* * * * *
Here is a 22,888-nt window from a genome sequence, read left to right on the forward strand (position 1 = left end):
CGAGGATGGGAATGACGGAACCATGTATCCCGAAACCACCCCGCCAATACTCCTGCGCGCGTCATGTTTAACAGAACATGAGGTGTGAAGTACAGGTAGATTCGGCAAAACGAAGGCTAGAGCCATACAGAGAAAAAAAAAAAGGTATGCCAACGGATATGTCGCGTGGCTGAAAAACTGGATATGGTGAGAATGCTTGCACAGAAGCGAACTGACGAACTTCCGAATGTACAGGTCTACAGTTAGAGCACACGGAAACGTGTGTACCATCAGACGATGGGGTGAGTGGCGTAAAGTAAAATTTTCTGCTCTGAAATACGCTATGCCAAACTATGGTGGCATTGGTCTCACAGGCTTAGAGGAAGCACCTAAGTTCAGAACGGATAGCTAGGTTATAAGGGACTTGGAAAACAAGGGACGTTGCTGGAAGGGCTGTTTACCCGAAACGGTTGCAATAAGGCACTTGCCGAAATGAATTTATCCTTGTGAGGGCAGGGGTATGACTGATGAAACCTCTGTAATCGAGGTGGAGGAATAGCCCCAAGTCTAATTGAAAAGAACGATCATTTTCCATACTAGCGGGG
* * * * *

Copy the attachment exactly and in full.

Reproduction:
Here is a 22,888-nt window from a genome sequence, read left to right on the forward strand (position 1 = left end):
CGAGGATGGGAATGACGGAACCATGTATCCCGAAACCACCCCGCCAATACTCCTGCGCGCGTCATGTTTAACAGAACATGAGGTGTGAAGTACAGGTAGATTCGGCAAAACGAAGGCTAGAGCCATACAGAGAAAAAAAAAAAGGTATGCCAACGGATATGTCGCGTGGCTGAAAAACTGGATATGGTGAGAATGCTTGCACAGAAGCGAACTGACGAACTTCCGAATGTACAGGTCTACAGTTAGAGCACACGGAAACGTGTGTACCATCAGACGATGGGGTGAGTGGCGTAAAGTAAAATTTTCTGCTCTGAAATACGCTATGCCAAACTATGGTGGCATTGGTCTCACAGGCTTAGAGGAAGCACCTAAGTTCAGAACGGATAGCTAGGTTATAAGGGACTTGGAAAACAAGGGACGTTGCTGGAAGGGCTGTTTACCCGAAACGGTTGCAATAAGGCACTTGCCGAAATGAATTTATCCTTGTGAGGGCAGGGGTATGACTGATGAAACCTCTGTAATCGAGGTGGAGGAATAGCCCCAAGTCTAATTGAAAAGAACGATCATTTTCCATACTAGCGGGG